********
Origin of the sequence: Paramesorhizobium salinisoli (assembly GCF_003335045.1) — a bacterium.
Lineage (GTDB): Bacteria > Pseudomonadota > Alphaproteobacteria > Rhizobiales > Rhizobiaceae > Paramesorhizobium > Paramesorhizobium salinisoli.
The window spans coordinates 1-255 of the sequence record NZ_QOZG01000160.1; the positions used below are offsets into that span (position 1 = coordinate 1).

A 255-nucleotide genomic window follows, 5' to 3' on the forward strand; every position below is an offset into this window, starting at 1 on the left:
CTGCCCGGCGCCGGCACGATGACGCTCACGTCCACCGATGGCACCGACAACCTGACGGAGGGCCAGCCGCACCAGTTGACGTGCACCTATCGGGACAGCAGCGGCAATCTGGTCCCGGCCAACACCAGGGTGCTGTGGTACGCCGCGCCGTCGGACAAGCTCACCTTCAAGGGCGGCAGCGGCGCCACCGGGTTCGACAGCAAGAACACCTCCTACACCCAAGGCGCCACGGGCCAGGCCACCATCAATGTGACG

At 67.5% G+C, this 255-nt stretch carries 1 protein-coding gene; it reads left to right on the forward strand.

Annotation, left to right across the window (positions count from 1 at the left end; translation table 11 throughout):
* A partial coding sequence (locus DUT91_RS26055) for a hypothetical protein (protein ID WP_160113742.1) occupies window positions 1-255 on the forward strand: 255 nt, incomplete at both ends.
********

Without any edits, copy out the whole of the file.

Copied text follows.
Origin of the sequence: Paramesorhizobium salinisoli (assembly GCF_003335045.1) — a bacterium.
Lineage (GTDB): Bacteria > Pseudomonadota > Alphaproteobacteria > Rhizobiales > Rhizobiaceae > Paramesorhizobium > Paramesorhizobium salinisoli.
The window spans coordinates 1-255 of the sequence record NZ_QOZG01000160.1; the positions used below are offsets into that span (position 1 = coordinate 1).

A 255-nucleotide genomic window follows, 5' to 3' on the forward strand; every position below is an offset into this window, starting at 1 on the left:
CTGCCCGGCGCCGGCACGATGACGCTCACGTCCACCGATGGCACCGACAACCTGACGGAGGGCCAGCCGCACCAGTTGACGTGCACCTATCGGGACAGCAGCGGCAATCTGGTCCCGGCCAACACCAGGGTGCTGTGGTACGCCGCGCCGTCGGACAAGCTCACCTTCAAGGGCGGCAGCGGCGCCACCGGGTTCGACAGCAAGAACACCTCCTACACCCAAGGCGCCACGGGCCAGGCCACCATCAATGTGACG

At 67.5% G+C, this 255-nt stretch carries 1 protein-coding gene; it reads left to right on the forward strand.

Annotation, left to right across the window (positions count from 1 at the left end; translation table 11 throughout):
* A partial coding sequence (locus DUT91_RS26055) for a hypothetical protein (protein ID WP_160113742.1) occupies window positions 1-255 on the forward strand: 255 nt, incomplete at both ends.